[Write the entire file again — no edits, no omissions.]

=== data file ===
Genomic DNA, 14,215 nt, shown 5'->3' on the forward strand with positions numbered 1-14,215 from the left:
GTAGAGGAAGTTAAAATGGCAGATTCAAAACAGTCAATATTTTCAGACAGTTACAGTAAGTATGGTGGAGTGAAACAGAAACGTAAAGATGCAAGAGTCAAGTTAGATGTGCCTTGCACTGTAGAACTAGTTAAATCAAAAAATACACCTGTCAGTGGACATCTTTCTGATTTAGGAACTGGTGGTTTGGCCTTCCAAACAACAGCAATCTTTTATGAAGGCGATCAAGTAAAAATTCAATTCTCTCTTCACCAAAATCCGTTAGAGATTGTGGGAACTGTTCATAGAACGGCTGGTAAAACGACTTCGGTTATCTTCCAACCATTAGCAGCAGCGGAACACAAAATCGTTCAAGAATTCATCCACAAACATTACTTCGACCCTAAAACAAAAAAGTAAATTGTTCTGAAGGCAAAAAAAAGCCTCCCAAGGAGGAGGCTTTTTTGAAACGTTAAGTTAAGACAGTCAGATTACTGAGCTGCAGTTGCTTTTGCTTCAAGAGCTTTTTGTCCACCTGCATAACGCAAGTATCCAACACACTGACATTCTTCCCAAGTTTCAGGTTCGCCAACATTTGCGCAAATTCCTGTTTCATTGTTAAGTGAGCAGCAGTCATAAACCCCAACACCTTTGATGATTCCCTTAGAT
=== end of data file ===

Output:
Genomic DNA, 14,215 nt, shown 5'->3' on the forward strand with positions numbered 1-14,215 from the left:
GTAGAGGAAGTTAAAATGGCAGATTCAAAACAGTCAATATTTTCAGACAGTTACAGTAAGTATGGTGGAGTGAAACAGAAACGTAAAGATGCAAGAGTCAAGTTAGATGTGCCTTGCACTGTAGAACTAGTTAAATCAAAAAATACACCTGTCAGTGGACATCTTTCTGATTTAGGAACTGGTGGTTTGGCCTTCCAAACAACAGCAATCTTTTATGAAGGCGATCAAGTAAAAATTCAATTCTCTCTTCACCAAAATCCGTTAGAGATTGTGGGAACTGTTCATAGAACGGCTGGTAAAACGACTTCGGTTATCTTCCAACCATTAGCAGCAGCGGAACACAAAATCGTTCAAGAATTCATCCACAAACATTACTTCGACCCTAAAACAAAAAAGTAAATTGTTCTGAAGGCAAAAAAAAGCCTCCCAAGGAGGAGGCTTTTTTGAAACGTTAAGTTAAGACAGTCAGATTACTGAGCTGCAGTTGCTTTTGCTTCAAGAGCTTTTTGTCCACCTGCATAACGCAAGTATCCAACACACTGACATTCTTCCCAAGTTTCAGGTTCGCCAACATTTGCGCAAATTCCTGTTTCATTGTTAAGTGAGCAGCAGTCATAAACCCCAACACCTTTGATGATTCCCTTAGAT